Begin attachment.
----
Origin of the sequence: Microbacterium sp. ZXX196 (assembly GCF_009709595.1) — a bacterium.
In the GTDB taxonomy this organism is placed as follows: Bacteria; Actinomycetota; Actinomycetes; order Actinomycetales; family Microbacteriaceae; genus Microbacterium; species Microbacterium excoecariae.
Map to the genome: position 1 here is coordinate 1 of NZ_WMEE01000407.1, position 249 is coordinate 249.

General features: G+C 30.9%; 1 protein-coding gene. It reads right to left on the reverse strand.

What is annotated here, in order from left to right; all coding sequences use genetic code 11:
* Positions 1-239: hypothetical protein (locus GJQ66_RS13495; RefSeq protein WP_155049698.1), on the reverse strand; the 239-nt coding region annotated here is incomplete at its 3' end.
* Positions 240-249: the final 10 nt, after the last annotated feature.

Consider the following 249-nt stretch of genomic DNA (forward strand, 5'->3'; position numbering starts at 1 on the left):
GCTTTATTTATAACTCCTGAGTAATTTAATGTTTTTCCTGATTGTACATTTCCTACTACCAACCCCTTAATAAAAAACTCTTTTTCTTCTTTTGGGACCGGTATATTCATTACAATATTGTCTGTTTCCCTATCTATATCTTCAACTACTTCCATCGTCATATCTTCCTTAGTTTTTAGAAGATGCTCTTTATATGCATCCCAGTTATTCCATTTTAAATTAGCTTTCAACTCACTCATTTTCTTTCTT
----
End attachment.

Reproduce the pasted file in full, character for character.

Origin of the sequence: Microbacterium sp. ZXX196 (assembly GCF_009709595.1) — a bacterium.
In the GTDB taxonomy this organism is placed as follows: Bacteria; Actinomycetota; Actinomycetes; order Actinomycetales; family Microbacteriaceae; genus Microbacterium; species Microbacterium excoecariae.
Map to the genome: position 1 here is coordinate 1 of NZ_WMEE01000407.1, position 249 is coordinate 249.

General features: G+C 30.9%; 1 protein-coding gene. It reads right to left on the reverse strand.

What is annotated here, in order from left to right; all coding sequences use genetic code 11:
* Positions 1-239: hypothetical protein (locus GJQ66_RS13495; RefSeq protein WP_155049698.1), on the reverse strand; the 239-nt coding region annotated here is incomplete at its 3' end.
* Positions 240-249: the final 10 nt, after the last annotated feature.

Consider the following 249-nt stretch of genomic DNA (forward strand, 5'->3'; position numbering starts at 1 on the left):
GCTTTATTTATAACTCCTGAGTAATTTAATGTTTTTCCTGATTGTACATTTCCTACTACCAACCCCTTAATAAAAAACTCTTTTTCTTCTTTTGGGACCGGTATATTCATTACAATATTGTCTGTTTCCCTATCTATATCTTCAACTACTTCCATCGTCATATCTTCCTTAGTTTTTAGAAGATGCTCTTTATATGCATCCCAGTTATTCCATTTTAAATTAGCTTTCAACTCACTCATTTTCTTTCTT